Learn some natural strategies to help you ditch nicotine.
Q: I have tried to quit smoking several times over the years, but have never had success. What can I do?
A: Smoking used to be cool. We didn’t know it caused lung cancer, one of the most horrible ways to die. That was about 50 years ago, so it’s time to get with it, and quit! A helpful book on the subject is The Easy Way to Stop Smoking, by Allen Carr. The premise of the book is that you become willing to see yourself as a nonsmoker. Bathe your self-image in an aura of white light, and see your healthy lungs, smell your sweet breath, feel your freedom from those cancer sticks. Don’t guilt-trip yourself. Just make a commitment and a plan. Remind yourself of reasons to quit:
- You’ll cough less.
- You’ll smile more.
- Your food will taste better.
- You’ll be less likely to have a heart attack.
- You’ll be much less likely to die of cancer.
- You’ll sleep better.
- Your breath won’t smell.
- Your skin will improve.
- You won’t be a slave to a bad habit.
- You owe it to yourself and want to feel good about yourself.
First, set a quit date. Make it just a few weeks away—not months. Make sure your friends and family know you are serious about quitting. While getting ready to quit, switch brands. Yes, stop smoking “your” brand.
You’ll see how bad other brands taste. Don’t fool yourself: they all taste bad. Switch to hand-rolled cigarettes for the last few weeks. Get rid of all your smoking paraphernalia: lighters, ashtrays, etc. Make it inconvenient to smoke.
Identify your “need” cigarettes versus your “automatic pilot” cigarettes. Stop smoking the cigarettes you don’t even pay attention to immediately. This will help you figure out what the nicotine does for you. For some, it’s a laxative and they want a cigarette right after a meal. Instead, drink more water, eat rehydrated prunes, get more exercise, and avoid constipating foods, such as white flour products. Cigarettes can also serve as a surrogate companion. In this case, pay more attention to your nonsmoking friends. You may need to abandon your smoking friends until they have quit too. If your partner smokes, ask him or her to respect your commitment and to quit smoking in the house or car. For some, smoking can also mean break time. But guess what? You can actually take a break without smoking! Just sit and space out, practice deep breathing, or read.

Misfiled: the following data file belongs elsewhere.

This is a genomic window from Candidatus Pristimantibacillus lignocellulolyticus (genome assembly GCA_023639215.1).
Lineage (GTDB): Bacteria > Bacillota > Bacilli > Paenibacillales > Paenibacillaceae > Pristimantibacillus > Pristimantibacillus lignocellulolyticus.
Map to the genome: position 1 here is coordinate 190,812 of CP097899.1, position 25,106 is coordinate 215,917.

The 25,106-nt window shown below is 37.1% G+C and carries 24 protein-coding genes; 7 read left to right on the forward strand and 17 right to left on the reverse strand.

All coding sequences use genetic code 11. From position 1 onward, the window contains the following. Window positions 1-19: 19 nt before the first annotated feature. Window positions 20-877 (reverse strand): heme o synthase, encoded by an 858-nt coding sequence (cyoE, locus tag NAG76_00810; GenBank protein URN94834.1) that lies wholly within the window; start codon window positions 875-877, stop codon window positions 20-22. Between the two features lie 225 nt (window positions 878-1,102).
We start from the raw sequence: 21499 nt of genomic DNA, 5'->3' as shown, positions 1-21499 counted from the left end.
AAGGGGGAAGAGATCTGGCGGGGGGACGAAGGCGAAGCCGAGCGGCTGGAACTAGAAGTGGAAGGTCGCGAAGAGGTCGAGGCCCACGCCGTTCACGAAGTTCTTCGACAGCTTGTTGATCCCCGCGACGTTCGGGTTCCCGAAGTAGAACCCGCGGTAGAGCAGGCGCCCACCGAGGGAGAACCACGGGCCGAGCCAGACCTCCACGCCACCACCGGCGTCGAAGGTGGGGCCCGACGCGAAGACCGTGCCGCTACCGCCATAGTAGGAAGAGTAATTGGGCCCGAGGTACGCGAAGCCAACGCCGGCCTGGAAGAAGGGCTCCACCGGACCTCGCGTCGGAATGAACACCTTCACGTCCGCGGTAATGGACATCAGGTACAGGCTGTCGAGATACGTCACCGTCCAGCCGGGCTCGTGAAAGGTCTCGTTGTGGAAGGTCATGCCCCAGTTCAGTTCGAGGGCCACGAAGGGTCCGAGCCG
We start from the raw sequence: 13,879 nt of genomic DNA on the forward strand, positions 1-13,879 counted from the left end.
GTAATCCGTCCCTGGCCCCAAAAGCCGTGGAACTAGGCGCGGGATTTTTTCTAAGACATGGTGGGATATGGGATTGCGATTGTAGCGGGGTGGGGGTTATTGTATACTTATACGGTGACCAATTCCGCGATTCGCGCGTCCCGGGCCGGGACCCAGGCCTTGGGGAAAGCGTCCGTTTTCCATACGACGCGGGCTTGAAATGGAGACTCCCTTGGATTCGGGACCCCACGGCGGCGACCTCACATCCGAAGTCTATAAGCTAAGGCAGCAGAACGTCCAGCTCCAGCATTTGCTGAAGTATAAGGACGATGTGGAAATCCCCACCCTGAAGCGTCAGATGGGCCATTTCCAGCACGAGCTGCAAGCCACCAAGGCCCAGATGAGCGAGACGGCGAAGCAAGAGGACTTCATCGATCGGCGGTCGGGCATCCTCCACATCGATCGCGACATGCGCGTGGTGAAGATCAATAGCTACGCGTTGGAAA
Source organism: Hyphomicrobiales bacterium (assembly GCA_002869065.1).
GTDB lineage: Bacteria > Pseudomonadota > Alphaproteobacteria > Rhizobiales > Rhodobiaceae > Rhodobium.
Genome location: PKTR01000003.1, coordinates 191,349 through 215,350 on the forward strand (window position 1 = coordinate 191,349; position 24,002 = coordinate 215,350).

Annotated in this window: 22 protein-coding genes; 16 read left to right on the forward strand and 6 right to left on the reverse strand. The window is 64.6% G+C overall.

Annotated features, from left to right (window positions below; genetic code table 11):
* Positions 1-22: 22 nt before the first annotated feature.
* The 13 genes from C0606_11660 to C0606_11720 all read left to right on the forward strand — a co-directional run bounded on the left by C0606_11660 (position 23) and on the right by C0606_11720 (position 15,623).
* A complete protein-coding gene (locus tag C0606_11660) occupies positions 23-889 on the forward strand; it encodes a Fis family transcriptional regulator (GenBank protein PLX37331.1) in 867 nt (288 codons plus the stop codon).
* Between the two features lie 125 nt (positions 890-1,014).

As you approach your quit date, gather a few tools. Essential oils of lavender and rosemary blended together and rubbed on your skin over your liver will help regulate blood sugar levels as your cravings kick in. This will be especially helpful in the first week after quitting. Clove oil will reduce the desire for cigarettes. Rub a few drops into your throat, the back of your neck, or on your fingertips. You can suck on a whole clove to give you something to do with your mouth as well as lower cravings. The homeopathic remedy Nux vomica will help with irritability associated with withdrawal. Take three to five low-potency pellets (12X is good) two to three times daily until the nicotine is out of your system (usually about 10 days).
My favorite quit-smoking herbal combo is Avena (oats) and Lobelia. Lobelia contains lobeline, which is structurally similar to nicotine. Lobelia (in tincture or capsule form at any health food store) blocks the nicotine receptors on your cells and tones down the craving for nicotine. Avena is an all-around nerve-soothing plant medicine. You can mix tinctures of three parts Avena and one part Lobelia and take 60 drops up to every 20 minutes for two or three doses if needed.
Chamomile tea helps soothe nerves as you transition to better coping methods. Drink a cup of strong chamomile tea (steep the tea bag for 20 minutes) several times daily. At the end of the day, take a not-too-hot Epsom salts bath to prepare for a peaceful night’s sleep. Make time to sleep extra hours for the first few weeks. Keep lots of crunchy veggies in the fridge. Clean your house really well, including clothing, drapes, bedding, and even furniture, to remove cigarette odor. Consider repainting any rooms that were used for smoking. Keep everything simple. Don’t take on huge extra projects for a few months. The quit-smoking project is the single most important thing you can do for your health and well-being right now.
You can e-mail health questions to Emily Kane (aka Dr. Em) at firstname.lastname@example.org.
Put “Ask the Naturopath” in the subject line.